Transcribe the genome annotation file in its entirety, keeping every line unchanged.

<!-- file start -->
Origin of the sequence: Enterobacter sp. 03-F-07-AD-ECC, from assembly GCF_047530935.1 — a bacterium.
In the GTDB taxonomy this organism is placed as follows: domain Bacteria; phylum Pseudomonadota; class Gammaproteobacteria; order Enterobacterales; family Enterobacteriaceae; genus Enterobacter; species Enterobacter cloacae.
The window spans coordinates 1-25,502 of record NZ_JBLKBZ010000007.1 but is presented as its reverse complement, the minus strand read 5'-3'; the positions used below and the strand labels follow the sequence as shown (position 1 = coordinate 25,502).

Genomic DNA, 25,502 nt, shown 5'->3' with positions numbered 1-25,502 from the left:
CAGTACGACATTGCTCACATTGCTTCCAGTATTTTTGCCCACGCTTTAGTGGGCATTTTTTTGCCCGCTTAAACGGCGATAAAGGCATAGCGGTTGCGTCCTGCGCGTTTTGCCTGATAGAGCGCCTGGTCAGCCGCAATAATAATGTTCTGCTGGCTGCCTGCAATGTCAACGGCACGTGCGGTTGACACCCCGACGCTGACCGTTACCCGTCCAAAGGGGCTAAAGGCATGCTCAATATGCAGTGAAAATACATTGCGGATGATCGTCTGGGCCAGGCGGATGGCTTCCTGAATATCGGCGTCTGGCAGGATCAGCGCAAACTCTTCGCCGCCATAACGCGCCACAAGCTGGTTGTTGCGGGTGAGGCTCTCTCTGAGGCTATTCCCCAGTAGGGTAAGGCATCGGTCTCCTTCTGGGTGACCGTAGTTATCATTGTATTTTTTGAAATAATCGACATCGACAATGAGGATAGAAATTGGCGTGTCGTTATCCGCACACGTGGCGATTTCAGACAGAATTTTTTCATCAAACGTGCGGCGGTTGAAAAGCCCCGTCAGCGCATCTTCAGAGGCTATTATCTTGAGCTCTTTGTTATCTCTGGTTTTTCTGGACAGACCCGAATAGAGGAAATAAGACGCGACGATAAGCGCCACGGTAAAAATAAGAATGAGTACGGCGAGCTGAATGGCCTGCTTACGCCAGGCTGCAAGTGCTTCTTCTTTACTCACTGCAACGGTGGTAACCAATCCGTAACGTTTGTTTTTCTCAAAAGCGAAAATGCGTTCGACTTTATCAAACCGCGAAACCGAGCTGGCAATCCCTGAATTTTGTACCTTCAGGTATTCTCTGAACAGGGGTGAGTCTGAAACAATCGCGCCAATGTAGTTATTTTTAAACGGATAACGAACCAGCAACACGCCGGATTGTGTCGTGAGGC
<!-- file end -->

Origin of the sequence: Enterobacter sp. 03-F-07-AD-ECC, from assembly GCF_047530935.1 — a bacterium.
In the GTDB taxonomy this organism is placed as follows: domain Bacteria; phylum Pseudomonadota; class Gammaproteobacteria; order Enterobacterales; family Enterobacteriaceae; genus Enterobacter; species Enterobacter cloacae.
The window spans coordinates 1-25,502 of record NZ_JBLKBZ010000007.1 but is presented as its reverse complement, the minus strand read 5'-3'; the positions used below and the strand labels follow the sequence as shown (position 1 = coordinate 25,502).

Genomic DNA, 25,502 nt, shown 5'->3' with positions numbered 1-25,502 from the left:
CAGTACGACATTGCTCACATTGCTTCCAGTATTTTTGCCCACGCTTTAGTGGGCATTTTTTTGCCCGCTTAAACGGCGATAAAGGCATAGCGGTTGCGTCCTGCGCGTTTTGCCTGATAGAGCGCCTGGTCAGCCGCAATAATAATGTTCTGCTGGCTGCCTGCAATGTCAACGGCACGTGCGGTTGACACCCCGACGCTGACCGTTACCCGTCCAAAGGGGCTAAAGGCATGCTCAATATGCAGTGAAAATACATTGCGGATGATCGTCTGGGCCAGGCGGATGGCTTCCTGAATATCGGCGTCTGGCAGGATCAGCGCAAACTCTTCGCCGCCATAACGCGCCACAAGCTGGTTGTTGCGGGTGAGGCTCTCTCTGAGGCTATTCCCCAGTAGGGTAAGGCATCGGTCTCCTTCTGGGTGACCGTAGTTATCATTGTATTTTTTGAAATAATCGACATCGACAATGAGGATAGAAATTGGCGTGTCGTTATCCGCACACGTGGCGATTTCAGACAGAATTTTTTCATCAAACGTGCGGCGGTTGAAAAGCCCCGTCAGCGCATCTTCAGAGGCTATTATCTTGAGCTCTTTGTTATCTCTGGTTTTTCTGGACAGACCCGAATAGAGGAAATAAGACGCGACGATAAGCGCCACGGTAAAAATAAGAATGAGTACGGCGAGCTGAATGGCCTGCTTACGCCAGGCTGCAAGTGCTTCTTCTTTACTCACTGCAACGGTGGTAACCAATCCGTAACGTTTGTTTTTCTCAAAAGCGAAAATGCGTTCGACTTTATCAAACCGCGAAACCGAGCTGGCAATCCCTGAATTTTGTACCTTCAGGTATTCTCTGAACAGGGGTGAGTCTGAAACAATCGCGCCAATGTAGTTATTTTTAAACGGATAACGAACCAGCAACACGCCGGATTGTGTCGTGAGGC